At some point we all have a defining moment that forever changes the course of our lives. For me, that moment occurred as I was sitting in Ms. Brandi McCormick’s 7th grade literature class on Sept. 11, 2001. Until then, I was determined to become the next Neil Armstrong and explore the mysteries of space.
All that changed in a matter of minutes. With my eyes glued to the TV screen, I watched commercial airplanes crash into the twin towers. I saw the pain and suffering of my fellow Americans and everything changed. At that moment I knew that I wanted to do something with my life that would help prevent such a tragedy in the future. I knew on that day that I wanted to serve my country.
As the years rolled past and I entered high school, that feeling only intensified. I joined the Army Junior Reserve Officers Training Corps (JROTC) and was immediately hooked. Everything from the drill and discipline to the uniform and required community service seemed to reinforce this idea of becoming a better citizen.
Through JROTC I was introduced to Texas A&M University’s Corps of Cadets. During a visit to campus as part of the Junior Cadet Accessions Program, I was exposed to yet another life-changing experience. But this time, instead of destruction, death and pain, I felt a mixture of delight, pride and excitement. The Aggie spirit had already taken hold, and it’s the reason I wanted to attend
Texas A&M. My goal was to be admitted to Texas A&M, to participate in the Corps and to graduate as a commissioned officer in the U.S. military. I was about to find out, however, that sometimes there is a greater plan for our lives than the ones we set for ourselves.
Flash forward to mid-June, after my high school graduation. I was still waiting on an answer from Texas A&M, living in a constant state of anxiety. I had been accepted into Sam Houston State University as a backup, but in my mind, if they didn’t have senior boots, they weren’t on my priority list.
I was walking home from the post office one day, fighting off thoughts of rejection, when I noticed a car following me. In inner city Houston, this is never a good thing. Both my pace and heart rate quickened. I cut across a parking lot to get to the bus stop, but the vehicle followed close behind.
“Whoa! slow down, motivator!” said the driver. I turned around and came face to face with two Marine Corps recruiters. My anxiety changed to intrigue as they began to tell me about the options that the Marine Corps had for me and the great service I would be doing for my country. After our conversation, I knew that God was giving me another option, and I was going to take it. I was only 17 at the time and could not sign the enlistment papers without my parents’ consent. My father was on board, but my mother could not bring herself to sign the papers. I had to wait it out.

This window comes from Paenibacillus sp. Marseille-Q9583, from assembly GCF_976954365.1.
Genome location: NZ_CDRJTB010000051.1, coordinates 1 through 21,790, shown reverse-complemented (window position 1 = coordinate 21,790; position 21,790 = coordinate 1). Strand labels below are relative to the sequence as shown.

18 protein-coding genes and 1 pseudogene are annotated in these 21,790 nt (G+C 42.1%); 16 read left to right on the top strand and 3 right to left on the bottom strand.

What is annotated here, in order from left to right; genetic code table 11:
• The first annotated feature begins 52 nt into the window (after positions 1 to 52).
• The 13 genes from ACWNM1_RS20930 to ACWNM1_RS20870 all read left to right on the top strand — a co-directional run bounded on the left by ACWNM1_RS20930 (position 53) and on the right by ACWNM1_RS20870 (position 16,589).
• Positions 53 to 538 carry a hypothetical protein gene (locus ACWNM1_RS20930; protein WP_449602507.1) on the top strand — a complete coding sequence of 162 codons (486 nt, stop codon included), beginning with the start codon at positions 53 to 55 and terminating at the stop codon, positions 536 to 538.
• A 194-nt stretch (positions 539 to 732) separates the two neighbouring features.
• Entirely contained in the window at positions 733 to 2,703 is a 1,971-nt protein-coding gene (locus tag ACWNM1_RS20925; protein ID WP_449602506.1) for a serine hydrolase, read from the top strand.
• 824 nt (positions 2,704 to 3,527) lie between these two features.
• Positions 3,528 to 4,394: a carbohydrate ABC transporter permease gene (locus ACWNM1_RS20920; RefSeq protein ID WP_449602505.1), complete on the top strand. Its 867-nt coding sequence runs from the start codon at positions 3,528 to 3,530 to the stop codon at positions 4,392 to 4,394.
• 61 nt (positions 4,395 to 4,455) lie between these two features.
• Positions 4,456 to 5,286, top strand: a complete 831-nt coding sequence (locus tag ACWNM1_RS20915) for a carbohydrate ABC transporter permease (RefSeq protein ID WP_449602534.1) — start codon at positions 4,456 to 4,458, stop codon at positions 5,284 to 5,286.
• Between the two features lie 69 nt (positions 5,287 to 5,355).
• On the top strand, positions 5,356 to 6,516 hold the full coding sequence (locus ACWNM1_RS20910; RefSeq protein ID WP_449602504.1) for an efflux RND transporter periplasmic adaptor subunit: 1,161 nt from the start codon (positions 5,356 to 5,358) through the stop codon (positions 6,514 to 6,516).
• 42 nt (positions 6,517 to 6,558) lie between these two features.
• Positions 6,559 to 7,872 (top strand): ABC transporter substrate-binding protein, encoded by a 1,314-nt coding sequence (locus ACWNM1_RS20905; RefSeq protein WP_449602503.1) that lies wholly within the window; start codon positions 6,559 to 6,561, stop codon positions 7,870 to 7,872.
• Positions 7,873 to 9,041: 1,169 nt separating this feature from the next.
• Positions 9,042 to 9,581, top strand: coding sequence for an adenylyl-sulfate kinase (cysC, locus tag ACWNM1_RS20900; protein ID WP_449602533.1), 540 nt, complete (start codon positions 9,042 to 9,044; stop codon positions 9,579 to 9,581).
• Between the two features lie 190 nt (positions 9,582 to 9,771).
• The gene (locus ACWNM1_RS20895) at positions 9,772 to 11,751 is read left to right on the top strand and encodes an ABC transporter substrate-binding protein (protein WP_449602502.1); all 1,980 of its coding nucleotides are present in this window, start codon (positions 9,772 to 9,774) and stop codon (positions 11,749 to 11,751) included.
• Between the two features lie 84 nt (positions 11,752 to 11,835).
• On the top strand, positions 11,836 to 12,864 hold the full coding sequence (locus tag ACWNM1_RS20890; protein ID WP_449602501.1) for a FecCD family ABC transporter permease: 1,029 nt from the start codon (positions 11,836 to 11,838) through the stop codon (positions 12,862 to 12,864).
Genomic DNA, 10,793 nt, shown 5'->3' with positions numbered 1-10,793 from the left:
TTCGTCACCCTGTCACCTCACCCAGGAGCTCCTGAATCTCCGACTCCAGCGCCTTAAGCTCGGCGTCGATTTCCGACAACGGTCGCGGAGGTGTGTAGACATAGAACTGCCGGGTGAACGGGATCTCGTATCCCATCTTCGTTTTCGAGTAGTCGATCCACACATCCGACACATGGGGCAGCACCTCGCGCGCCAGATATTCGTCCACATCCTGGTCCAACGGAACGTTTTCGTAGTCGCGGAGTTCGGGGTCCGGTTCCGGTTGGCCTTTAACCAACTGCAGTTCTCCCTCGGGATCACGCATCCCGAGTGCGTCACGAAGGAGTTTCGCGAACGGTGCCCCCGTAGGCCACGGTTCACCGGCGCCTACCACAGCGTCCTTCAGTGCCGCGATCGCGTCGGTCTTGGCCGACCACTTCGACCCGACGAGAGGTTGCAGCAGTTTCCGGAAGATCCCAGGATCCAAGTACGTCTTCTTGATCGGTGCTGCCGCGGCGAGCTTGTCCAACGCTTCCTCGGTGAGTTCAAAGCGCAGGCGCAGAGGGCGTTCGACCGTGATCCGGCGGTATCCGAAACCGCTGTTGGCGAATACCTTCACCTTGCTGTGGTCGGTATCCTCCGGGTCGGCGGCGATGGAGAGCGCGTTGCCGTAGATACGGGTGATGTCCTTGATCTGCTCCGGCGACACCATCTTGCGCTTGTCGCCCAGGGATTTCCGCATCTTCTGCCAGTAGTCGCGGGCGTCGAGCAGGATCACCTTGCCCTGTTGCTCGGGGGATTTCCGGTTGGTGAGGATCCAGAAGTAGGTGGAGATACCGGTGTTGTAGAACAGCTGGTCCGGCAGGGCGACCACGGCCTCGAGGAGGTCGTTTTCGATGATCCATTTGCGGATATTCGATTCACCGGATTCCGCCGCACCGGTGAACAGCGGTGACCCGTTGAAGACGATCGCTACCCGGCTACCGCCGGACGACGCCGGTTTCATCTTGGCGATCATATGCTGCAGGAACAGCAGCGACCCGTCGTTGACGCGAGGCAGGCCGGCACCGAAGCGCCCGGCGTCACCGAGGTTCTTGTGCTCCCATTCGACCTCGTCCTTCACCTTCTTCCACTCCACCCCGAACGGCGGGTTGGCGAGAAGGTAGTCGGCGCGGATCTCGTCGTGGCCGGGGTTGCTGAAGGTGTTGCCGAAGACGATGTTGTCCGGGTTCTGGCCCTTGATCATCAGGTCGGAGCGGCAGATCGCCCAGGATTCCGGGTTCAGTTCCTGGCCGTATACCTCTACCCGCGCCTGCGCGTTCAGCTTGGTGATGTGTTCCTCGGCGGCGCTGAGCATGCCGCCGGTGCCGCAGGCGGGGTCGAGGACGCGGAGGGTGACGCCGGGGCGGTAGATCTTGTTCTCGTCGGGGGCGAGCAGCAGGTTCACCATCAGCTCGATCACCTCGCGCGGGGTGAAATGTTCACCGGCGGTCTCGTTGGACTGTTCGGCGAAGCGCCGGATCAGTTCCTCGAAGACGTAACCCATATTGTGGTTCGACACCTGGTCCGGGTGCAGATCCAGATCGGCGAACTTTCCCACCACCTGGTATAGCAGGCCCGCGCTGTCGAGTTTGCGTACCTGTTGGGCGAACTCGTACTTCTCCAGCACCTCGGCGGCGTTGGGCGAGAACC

At 6 a.m. on July 13, 2007, my 18th birthday, I stood outside the Military Enlistment Processing Center in Houston to enlist as a private first class in the United States Marine Corps Reserve. A week later I shipped off to Marine Corps Recruit Depot, San Diego, to begin 13 weeks of recruit training.
Semper Fi & Gig ’Em
Recruit training was by far the most difficult but most rewarding experience of my life up to that point. I learned valuable life lessons, and returned with a maturity that I did not have going into it. I was pushed to my limits and beyond. The Marine Corps ingrained in me the idea that I am here for more than just myself. Each day presented various challenges, but three months later I finally earned the title of United States Marine. It was the happiest day of my life.
Once I checked into my reserve unit, I volunteered for a month of active duty to learn more about my job as a personnel clerk. I truly enjoyed taking care of my fellow Marines, and somehow that one month turned into 10. But as I neared the end of my orders, I knew I had to do more with my life, so I took a chance and reapplied to Texas A&M. This time I was accepted early in May.
When I returned for my new student conference, the decision of whether to join the Corps once again presented itself. Initially, I admit to having a “been there, done that” attitude. I had already been through recruit training and did not need to repeat it. However, one of the Aggie lieutenants in my Marine Corps unit encouraged me to attend the Corps of Cadets-sponsored pizza lunch. Then-Corps Commander Brent Lanier ’10 and Col. Jake Betty ’73 convinced me to attend the open house. The next day I found my home outfit, Company H-1, and began a leadership journey that I never imagined would culminate with the position of corps commander.
That fateful day in September 2001 changed our nation forever. It affected my generation in ways that we may never understand. I was hardened by it, but at the same time it set me on a path that has improved my life and made me a better person. With only respect and reverence for those who lost their lives that day, I can see now that something good did come of it: I found Texas A&M, I found the Corps of Cadets, and I found my calling as a United States Marine.
By Marquis Alexander ’13
Texas A&M Corps Commander